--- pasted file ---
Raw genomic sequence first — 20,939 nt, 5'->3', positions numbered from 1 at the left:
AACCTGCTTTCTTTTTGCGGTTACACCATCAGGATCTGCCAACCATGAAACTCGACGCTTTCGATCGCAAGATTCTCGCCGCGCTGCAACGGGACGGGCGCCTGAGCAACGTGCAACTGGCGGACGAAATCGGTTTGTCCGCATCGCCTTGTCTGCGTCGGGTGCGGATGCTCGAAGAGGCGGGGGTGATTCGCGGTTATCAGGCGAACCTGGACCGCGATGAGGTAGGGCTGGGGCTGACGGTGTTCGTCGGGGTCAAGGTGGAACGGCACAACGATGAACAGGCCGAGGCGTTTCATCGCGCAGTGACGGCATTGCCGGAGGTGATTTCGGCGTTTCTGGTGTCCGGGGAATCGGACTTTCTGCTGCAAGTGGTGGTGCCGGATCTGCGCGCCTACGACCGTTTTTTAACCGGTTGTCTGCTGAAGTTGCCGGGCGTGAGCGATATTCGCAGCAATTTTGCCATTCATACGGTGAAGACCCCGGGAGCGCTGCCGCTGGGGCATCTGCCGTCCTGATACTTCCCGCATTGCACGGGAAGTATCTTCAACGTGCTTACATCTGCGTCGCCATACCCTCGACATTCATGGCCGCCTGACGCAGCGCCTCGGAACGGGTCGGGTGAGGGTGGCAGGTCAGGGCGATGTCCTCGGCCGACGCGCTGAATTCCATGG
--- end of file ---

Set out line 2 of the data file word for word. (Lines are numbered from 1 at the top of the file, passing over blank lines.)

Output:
AACCTGCTTTCTTTTTGCGGTTACACCATCAGGATCTGCCAACCATGAAACTCGACGCTTTCGATCGCAAGATTCTCGCCGCGCTGCAACGGGACGGGCGCCTGAGCAACGTGCAACTGGCGGACGAAATCGGTTTGTCCGCATCGCCTTGTCTGCGTCGGGTGCGGATGCTCGAAGAGGCGGGGGTGATTCGCGGTTATCAGGCGAACCTGGACCGCGATGAGGTAGGGCTGGGGCTGACGGTGTTCGTCGGGGTCAAGGTGGAACGGCACAACGATGAACAGGCCGAGGCGTTTCATCGCGCAGTGACGGCATTGCCGGAGGTGATTTCGGCGTTTCTGGTGTCCGGGGAATCGGACTTTCTGCTGCAAGTGGTGGTGCCGGATCTGCGCGCCTACGACCGTTTTTTAACCGGTTGTCTGCTGAAGTTGCCGGGCGTGAGCGATATTCGCAGCAATTTTGCCATTCATACGGTGAAGACCCCGGGAGCGCTGCCGCTGGGGCATCTGCCGTCCTGATACTTCCCGCATTGCACGGGAAGTATCTTCAACGTGCTTACATCTGCGTCGCCATACCCTCGACATTCATGGCCGCCTGACGCAGCGCCTCGGAACGGGTCGGGTGAGGGTGGCAGGTCAGGGCGATGTCCTCGGCCGACGCGCTGAATTCCATGG